May is one of my favourite months for trout fishing in the Snowy Mountains, as the water is cooling down on our lakes and the trout are normally well and truly on the bite.
Even in the rivers the fishing starts to improve, especially on the Thredbo when the brown trout start their spawning run. So far it has been a wet and mild Autumn with good rainfall and warmer days throughout. However, the weather is starting to cool down, with overnight temperatures often close to freezing.
Over the past few weeks the rainbow trout have been really on the bite on the lake, with fish to 1kg common and even a few brown trout up to 3kg. It is normal for this time of year for the lakes water levels to be low and still dropping and that is true of the present conditions. The dropping water brings the weed beds close to shore, so we actually also start to get a little bit of polaroid angling happening. That will only improve over the coming months. The water temperature is also starting to drop.
On the trolling front, we should see a bit more surface fishing happening. Normally, pink lures work best but do not be surprised this year if green and yellow lures are still working well into May.
If surface trolling, I would have Tasmanian Devil No 6, No 48, No 50, No 55, and maybe No 56 handy in the box. And if you haven’t got a No 36 Yellow Wing in your box already, you had better purchase a handful.
If the days are sunny, try trolling deeper using lead-core line three colours (30 metres) out, which will get the Tassie down to four metres deep. This is also the time of day for the Yellow Wing Tassie to really come into its own.
Some anglers are having success trolling soft plastic lures behind dodgers or cowbells. It does take a little skill to get the plastic lures to track straight, but they do catch trout if you set them up correctly. Rainbow or brown trout patterns are best colours.
Spinning at the start of May is usually very good at sunrise and sunset. In the lake I like to use No 36 and No 48 Tasmanian Devils. For deeper water use the Legend brown trout deep-diver.
I must also confess to using soft plastics with good success of late in the river and the lake. Just as in the saltwater, you have to get used to working the plastics slowly and you do need to use a braided line when spinning or you will miss the take too often.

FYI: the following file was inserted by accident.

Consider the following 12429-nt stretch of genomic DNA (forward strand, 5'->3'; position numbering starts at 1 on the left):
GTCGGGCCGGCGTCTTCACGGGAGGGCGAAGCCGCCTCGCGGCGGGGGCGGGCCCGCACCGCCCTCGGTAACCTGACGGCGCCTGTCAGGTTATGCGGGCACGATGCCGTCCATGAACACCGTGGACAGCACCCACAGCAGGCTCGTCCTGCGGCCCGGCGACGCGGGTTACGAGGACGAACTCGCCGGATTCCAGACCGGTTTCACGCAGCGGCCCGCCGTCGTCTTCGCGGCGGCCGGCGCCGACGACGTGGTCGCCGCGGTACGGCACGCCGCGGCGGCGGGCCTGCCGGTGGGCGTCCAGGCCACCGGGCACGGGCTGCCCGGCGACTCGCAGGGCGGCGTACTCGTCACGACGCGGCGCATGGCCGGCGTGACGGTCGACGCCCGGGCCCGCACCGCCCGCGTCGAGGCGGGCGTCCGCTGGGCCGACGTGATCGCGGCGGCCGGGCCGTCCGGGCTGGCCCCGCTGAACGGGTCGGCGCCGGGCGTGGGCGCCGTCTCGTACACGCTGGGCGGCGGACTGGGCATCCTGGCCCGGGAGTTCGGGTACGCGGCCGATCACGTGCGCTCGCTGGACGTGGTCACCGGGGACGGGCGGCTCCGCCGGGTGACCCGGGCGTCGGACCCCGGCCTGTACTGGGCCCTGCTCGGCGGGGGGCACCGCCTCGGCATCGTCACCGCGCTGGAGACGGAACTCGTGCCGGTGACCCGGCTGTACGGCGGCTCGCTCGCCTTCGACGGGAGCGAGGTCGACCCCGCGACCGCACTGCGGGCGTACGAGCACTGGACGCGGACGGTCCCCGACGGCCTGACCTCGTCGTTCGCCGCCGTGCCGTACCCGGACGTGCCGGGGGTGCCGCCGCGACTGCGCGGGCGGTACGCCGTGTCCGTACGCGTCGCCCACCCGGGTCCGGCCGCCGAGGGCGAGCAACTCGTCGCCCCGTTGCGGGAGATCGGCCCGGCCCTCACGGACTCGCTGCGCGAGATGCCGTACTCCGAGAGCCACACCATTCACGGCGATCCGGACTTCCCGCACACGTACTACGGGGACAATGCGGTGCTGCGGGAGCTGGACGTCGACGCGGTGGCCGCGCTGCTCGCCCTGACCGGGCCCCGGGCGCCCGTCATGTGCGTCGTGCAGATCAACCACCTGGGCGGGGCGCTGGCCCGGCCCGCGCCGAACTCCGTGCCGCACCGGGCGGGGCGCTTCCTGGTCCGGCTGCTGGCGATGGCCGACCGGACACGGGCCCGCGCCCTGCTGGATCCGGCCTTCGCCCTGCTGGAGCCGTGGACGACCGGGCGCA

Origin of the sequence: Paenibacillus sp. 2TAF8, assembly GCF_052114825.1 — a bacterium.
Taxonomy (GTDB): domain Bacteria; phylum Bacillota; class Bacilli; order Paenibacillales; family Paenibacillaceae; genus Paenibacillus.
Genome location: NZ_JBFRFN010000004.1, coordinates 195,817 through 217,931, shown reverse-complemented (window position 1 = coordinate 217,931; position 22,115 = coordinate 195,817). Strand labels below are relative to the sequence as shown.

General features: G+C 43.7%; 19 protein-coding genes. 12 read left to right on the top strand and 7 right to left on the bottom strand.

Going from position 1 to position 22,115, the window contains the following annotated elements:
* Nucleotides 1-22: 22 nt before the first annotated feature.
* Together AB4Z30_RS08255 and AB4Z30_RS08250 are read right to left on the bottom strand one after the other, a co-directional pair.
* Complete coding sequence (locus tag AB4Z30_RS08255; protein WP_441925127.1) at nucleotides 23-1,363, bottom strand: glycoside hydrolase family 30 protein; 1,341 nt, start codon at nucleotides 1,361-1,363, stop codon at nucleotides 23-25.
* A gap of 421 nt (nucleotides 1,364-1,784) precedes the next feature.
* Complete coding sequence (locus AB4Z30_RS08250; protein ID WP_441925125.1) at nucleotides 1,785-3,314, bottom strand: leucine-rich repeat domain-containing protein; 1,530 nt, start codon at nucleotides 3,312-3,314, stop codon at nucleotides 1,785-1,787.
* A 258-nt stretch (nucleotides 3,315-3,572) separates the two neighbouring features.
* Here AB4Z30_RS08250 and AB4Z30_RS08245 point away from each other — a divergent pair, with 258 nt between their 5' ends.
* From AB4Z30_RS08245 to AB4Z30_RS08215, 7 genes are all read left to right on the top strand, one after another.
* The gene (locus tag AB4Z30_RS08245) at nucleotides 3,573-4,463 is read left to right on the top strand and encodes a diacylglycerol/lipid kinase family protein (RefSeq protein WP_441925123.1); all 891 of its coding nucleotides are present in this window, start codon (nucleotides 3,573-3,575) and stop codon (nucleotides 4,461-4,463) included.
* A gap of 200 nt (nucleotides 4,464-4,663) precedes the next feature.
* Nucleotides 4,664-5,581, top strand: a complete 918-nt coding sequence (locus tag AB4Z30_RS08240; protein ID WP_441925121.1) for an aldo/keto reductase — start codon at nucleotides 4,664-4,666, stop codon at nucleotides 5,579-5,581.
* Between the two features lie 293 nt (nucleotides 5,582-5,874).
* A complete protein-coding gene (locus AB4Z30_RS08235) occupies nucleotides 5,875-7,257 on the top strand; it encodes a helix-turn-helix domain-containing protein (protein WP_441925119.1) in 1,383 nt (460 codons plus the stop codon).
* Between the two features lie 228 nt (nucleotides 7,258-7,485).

River spinning should improve, now that we have had a little rain and the cooler nights are here. I would also say that if the weather continues the way it has, we will see an early spawning run for the brown trout this year.
The best lures to use there will be bladed spinners such as the Gillies Killer Spinner in gold early and in silver during the day. Try also the smaller 7g Pink Panther and the No 55 Tassie Devil. For those who like minnows, rainbow trout and brown trout Rapalas are worth a try, as is the Legend shallow diver.
The best soft plastic to use on the river has been the Assassin gold/orange shiner, a curl-tail, and the Slider Crappie Grub in motor oil colour with an orange jig head. Another great soft plastic for the rivers has been the Storm Wildeye in orange. The upturned hook makes soft plastics fished on a jighead almost snag-proof .
For those bait-fishing on the lake, mudeyes (dragonfly nymphs) will still work well in May if you can find or buy them. Fish them about one metre under a bubble float to keep them off the lake bottom.
If you can’t get mudeyes, bardi grubs will also work very well when fished off the bottom of the lake and if you can’t get bardis, a nice bunch of worms is always worth a try.
Fly-fishing has been great since the rain and we should be in for a good May on the lake and in the rivers and streams. So far this season the best fly on the Moonbah and Thredbo rivers has been the Royal Wulff but there are now a lot of little black crickets about, so black cricket patterns are also worth a try.
On the lake, my own Williamson’s Goldfish, Mrs Simpson and Craig’s Nighttime have been the best performers. With the stable lake level, we should be in for some excellent Autumn fly-fishing on the lake. Fish over the weed beds early in the morning for the best results.
Over coming months you will hear more about the Snowy Mountains Celebrity Trout Challenge, a boat and lure event set down for October 16 to 19. While this is possibly going to be the biggest trout fishing competition seen in Australia, it is an invitation-only event and you will need to apply to me, as organiser, to compete. There will be only a limited number of places for boat and non-boat entrants.
There are, however, lots of other things happening at the same time, including family fishing competitions and trout workshops and it will be worth the trip to the Snowy Mountains just to join in the fun.
For more information or for entry forms, please snail-mail PMB 5, Jindabyne, NSW 2627, fax 02 6456 1342 or email --e-mail address hidden-- . Please don’t phone me about this one.
For other inquires on the latest fishing conditions or for information on our tours, phone me on 0408 024 436.
Jindabyne regular Amanda Walshaw with a brace of fine trout trolled up from the lake.
The author’s son, Jason, with a prime Lake Jindabyne rainbow.
Some fly platform! The author casting a fly at Waste Point from the foredeck of his six-metre Marlin Broadbill.Reads: 1217